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Impact and next steps

BATmap launched in January 2020 with the mobile app being used from June onwards. Since the launch over 5000 catch reports have been submitted by fourteen participating vessels and over 135 cod, 2 whiting, and 44 spurdog alerts have been automatically generated and disseminated. The vessels using BATmap catch over 70% of the cod landed in the West of Scotland. This high level of participation maximises the amount of information being used for mapping ‘hotspots’, where-catch of unwanted species is likely to be high. 

BATmap project report

Read our report on the findings on the initial pilot project here.

Measuring success

Put simply, the success of the BATmap project is reflected in its continued use by participating skippers. BATmap has enabled them to experience the collective benefits of sharing information and contribute to sustainable fisheries by reducing by-catch. 

Key to this success has been the co-design approach used to develop the BATmap app. Skippers found BATmap easy to use, with several useful interactive mapping features that enabled them to view and summarise their own catch data. It was straightforward to adapt the software to suit their operational requirements and address any security concerns. After over three years of using BATmap, participants better understand the importance of industry-led data collection for tactical decision making at sea.

Contributing to better management

Spurdog has been part of BATmap reporting since 2020. Scientific advice for spurdog changed dramatically in 2022, moving from zero-catch advice to an advised TAC of over 17,000 tonnes. Fisheries managers were faced with deciding how this TAC could be translated operationally for different fishing areas.

As spurdog has been on the prohibited species list, little was known about regional variation in catches through traditional data reporting routes. BATmap participants therefore agreed that spurdog catch data could be shared with Marine Scotland to better understand seasonal catch rates on the West of Scotland.

In this way BATmap was able to inform the sustainable management of this data-deficient, protected species.

Industry recogniton

FNA 2021 logo

The BATmap project received the Sustainability Award 2021, sponsored by the Fishmongers’ Company and Fishing News UK. The award recognises and rewards outstanding innovation and achievement towards improving sustainability and environmental responsibility within the UK or Irish fishing industries in 2020. It aims to recognise projects that:

Co-designing the future

In May 2022 a workshop was held in Peterhead bringing together BATmap users and representatives from four Producer Organisations that had participated in the development and deployment of the app. The goal was to canvas users for feedback and identify priorities for future development.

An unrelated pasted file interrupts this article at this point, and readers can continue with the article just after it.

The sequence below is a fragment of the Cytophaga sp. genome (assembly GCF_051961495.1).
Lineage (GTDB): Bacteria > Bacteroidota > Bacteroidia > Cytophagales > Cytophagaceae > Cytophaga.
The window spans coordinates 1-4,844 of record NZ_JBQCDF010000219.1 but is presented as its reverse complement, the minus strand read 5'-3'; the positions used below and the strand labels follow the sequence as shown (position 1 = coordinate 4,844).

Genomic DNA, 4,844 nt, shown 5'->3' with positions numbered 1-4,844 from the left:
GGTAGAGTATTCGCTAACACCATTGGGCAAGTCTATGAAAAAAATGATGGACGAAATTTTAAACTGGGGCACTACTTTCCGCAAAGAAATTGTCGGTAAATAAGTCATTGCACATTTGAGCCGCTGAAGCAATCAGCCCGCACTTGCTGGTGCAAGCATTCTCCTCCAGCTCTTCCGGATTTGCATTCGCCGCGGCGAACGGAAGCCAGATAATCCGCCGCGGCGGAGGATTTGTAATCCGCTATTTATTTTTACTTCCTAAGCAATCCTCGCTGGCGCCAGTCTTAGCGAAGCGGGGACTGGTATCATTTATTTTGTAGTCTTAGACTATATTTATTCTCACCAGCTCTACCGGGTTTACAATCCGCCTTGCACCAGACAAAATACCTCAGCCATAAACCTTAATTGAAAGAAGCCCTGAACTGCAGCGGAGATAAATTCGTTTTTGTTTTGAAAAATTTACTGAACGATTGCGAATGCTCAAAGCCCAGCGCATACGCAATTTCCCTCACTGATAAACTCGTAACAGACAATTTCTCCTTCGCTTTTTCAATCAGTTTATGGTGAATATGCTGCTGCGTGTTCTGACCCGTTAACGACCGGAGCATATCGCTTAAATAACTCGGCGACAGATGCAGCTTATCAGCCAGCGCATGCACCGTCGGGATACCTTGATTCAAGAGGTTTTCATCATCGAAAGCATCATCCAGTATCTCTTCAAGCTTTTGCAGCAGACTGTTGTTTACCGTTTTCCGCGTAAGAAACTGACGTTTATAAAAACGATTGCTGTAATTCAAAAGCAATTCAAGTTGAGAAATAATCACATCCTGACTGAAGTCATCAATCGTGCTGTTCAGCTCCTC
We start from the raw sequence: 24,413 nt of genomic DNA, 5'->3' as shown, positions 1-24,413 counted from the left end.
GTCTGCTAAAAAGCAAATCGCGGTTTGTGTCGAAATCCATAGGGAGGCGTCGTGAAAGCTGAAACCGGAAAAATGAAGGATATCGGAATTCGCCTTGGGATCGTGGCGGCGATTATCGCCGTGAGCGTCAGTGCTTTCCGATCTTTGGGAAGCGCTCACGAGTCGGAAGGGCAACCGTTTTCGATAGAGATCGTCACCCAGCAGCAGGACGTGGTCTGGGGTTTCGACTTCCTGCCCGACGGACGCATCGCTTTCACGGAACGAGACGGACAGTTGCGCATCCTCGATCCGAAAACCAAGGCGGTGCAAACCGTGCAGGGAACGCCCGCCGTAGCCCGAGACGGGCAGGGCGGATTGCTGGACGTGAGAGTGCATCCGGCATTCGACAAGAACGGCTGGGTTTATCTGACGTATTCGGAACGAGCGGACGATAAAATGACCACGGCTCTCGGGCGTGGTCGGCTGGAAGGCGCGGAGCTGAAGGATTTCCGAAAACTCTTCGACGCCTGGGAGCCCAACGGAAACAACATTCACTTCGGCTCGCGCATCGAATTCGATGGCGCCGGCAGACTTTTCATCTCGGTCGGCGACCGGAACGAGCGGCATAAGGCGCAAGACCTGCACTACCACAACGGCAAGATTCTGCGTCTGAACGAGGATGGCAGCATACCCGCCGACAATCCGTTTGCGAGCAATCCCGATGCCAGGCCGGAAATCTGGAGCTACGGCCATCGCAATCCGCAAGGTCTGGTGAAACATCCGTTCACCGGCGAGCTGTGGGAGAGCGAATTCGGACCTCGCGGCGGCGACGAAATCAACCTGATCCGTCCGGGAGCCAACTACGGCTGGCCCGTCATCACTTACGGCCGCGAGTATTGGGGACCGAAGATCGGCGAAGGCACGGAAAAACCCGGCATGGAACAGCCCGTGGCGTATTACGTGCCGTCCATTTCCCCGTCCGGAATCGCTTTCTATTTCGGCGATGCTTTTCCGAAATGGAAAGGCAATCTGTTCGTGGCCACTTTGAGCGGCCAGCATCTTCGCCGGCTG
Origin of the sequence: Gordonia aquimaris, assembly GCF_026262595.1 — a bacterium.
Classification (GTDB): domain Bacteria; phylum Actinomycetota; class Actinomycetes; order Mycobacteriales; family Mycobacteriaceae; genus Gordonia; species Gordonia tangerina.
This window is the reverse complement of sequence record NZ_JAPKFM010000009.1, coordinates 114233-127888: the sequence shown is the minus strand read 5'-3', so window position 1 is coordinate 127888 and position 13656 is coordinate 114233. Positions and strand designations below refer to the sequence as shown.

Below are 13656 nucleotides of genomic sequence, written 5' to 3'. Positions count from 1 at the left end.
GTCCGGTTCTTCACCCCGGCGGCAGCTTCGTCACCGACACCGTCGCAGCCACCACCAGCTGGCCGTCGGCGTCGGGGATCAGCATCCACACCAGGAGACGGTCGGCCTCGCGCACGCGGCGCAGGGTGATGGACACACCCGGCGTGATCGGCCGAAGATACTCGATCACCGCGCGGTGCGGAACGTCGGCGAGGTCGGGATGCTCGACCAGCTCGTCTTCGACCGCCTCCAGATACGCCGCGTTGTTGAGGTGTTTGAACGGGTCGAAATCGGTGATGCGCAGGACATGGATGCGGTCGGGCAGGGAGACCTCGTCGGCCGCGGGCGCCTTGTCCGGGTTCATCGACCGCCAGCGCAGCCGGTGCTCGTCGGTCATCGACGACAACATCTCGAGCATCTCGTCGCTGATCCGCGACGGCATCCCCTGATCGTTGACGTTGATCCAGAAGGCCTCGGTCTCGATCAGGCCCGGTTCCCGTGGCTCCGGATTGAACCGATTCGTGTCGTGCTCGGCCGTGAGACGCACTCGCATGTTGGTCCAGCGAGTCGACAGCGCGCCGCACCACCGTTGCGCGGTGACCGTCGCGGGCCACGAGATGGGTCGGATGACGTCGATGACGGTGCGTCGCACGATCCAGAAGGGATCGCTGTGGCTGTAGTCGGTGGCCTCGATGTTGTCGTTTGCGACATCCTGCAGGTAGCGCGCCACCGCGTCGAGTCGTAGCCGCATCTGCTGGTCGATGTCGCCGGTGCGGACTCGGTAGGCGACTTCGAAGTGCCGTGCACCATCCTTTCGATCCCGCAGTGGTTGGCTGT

Dan Martin, an Alaskan skipper with thirty-eight years of experience catching pollock, cod, rockfish and king crab, attended the workshop to describe how RTR was being used to reduce salmon by-catch and compare the Scottish and Alaskan experiences.

“I’ve found that regardless of the advancements we were able to achieve with our gear, the single most effective tool for managing salmon by-catch is the sharing of information. Whether it’s SeaState that I use in Alaska or BATmap that has been introduced in Scotland, the real time, boots-on-deck information that we’re able to access using real-time reporting is invaluable”.
Dan Martin, Alaskan Skipper

Scottish skippers made several practical recommendations to guide the next phase of software development, including refinement of the catch app and associated databases and analytical tools for the routine reporting of catch reports, catch maps, and seasonal distributions.

These recommendations were implemented in the software shortly afterwards. Funding to support the day-to-day costs of operating BATmap were discussed with a preference to broaden the base of users.

SFO meeting
Dan Martin, skipper, descirbing how RTR was used in Alaska
Workshop bringing together Skippers and Producer Organisations, 2022

Creating new opportunities

The real innovation of BATmap is in demonstrating that skippers can share sensitive catch data for their collective benefit under the right set of conditions.

As participating skippers become more experienced applying real-time data analytics to decide when and where to fish, they will see new opportunities for using technology to benefit fishing operations and deliver sustainable fishing.

“Fishermen want to contribute to fisheries management and BATmap has given us the opportunity to share information that can help reduce unwanted catches. We have made a lot of progress in a short time and any initial concerns I had about sharing information have been overcome. It will take time to develop fully, and more fishermen will want to participate as they see the benefits of it.”
John Clark – skipper, Reliance III

Links and further reading

Wider media: The Conversation 

Scientific publications: Calderwood, J., Marshall, C.T., Haflinger, K., Alfaro-Shigueto, J., Mangel, J.C., and Reid, D.G. 2021. What motivates fishers to share catch information? An evaluation of information sharing schemes. ICES J. Mar. Sci.